A mysterious ancient bridge in the Palk Strait

a mysterious ancient bridge in the Palk Strait
Introduction :

A Bridge made by the allies of God Rama  built in course of winning a War against the Evil . His companions carried limestone and formed the RAMA'S bridge in the ancient times .

Description :

Rama's Bridge is a chain of limestone shoals, between the islands of Mannar, near northwestern Sri Lanka, and Rameswaram, off the southeastern coast of India. This bridge is 48 km long and separates the Gulf of Mannar from the Palk Strait

It was reportedly passable on foot as late as the 15th century until storms deepened the channel.


The names Rama's Bridge originate in Hindu mythology. According to the Hindu epic Ramayana the bridge was constructed at Rama's request by his allies. The bridge was supported on floating sand rocks but the gods were said to have later anchored the rocks to the sea bed, thus creating the present chain of rocky shoals. It was said to have helped Rama to reach Sri Lanka to rescue his wife Sita from the demon king (Asura) called Ravana, who was then the ruler of Lanka.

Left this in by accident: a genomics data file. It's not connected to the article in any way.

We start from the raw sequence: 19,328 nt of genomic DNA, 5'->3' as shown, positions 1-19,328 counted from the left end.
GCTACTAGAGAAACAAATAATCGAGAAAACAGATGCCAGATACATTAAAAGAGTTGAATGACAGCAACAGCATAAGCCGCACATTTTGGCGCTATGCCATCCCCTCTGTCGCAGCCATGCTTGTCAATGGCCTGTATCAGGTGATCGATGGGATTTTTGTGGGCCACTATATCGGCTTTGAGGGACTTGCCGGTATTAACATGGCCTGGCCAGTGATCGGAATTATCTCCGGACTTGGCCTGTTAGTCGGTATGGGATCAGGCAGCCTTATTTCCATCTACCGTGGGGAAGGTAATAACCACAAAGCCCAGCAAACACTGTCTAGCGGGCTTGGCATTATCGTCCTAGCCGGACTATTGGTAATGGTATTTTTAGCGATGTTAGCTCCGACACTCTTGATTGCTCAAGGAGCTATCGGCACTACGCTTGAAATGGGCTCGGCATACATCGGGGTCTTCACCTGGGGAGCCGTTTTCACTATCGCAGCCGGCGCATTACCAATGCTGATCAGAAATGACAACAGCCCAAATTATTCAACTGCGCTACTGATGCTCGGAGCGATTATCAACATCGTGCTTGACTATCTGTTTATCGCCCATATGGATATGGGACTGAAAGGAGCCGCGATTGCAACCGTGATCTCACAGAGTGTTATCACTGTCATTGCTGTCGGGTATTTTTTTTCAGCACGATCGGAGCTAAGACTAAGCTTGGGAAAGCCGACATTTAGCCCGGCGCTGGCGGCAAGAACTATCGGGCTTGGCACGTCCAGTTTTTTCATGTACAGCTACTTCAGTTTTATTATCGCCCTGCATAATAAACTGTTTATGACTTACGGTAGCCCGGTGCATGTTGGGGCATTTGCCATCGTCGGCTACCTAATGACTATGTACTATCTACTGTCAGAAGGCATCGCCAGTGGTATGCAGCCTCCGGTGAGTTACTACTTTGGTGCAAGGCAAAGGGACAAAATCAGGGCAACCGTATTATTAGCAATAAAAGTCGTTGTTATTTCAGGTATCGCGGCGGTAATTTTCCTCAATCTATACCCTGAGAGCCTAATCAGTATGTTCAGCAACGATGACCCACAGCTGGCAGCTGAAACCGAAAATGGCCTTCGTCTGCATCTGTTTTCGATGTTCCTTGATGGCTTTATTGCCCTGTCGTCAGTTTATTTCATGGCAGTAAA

Some Hindu groups claim that the bridge is evidence that events narrated in the Ramayana epic actually took place and cite NASA's imagery of it as proof of their claims .

Contraversy & Fact sheet :

NASA said the mysterious bridge was nothing more than a 30 km long, naturally-occuring chain of sandbanks called Adam's bridge. Hess said his agency had been taking pictures of these shoals for years. Its images had never resulted in any scientific discovery in the area.

The Internet story further claimed "archaeological studies reveal that the first signs of human inhabitants in Sri Lanka date back to…about 1.75 million years ago" as does the age of the bridge. This, in turn, matched the age when the events of the Ramayana took place.

At least three ship channels have been dug through Adam's Bridge without any evidence of manmade construction. The sandbanks are not at a greater depth, never being more than 3 or 4 feet at high tide. Geologists believe the sandbank did at one time rise above sealevel.
Temple records suggest it was submerged by a violent storm as recently as 1480.

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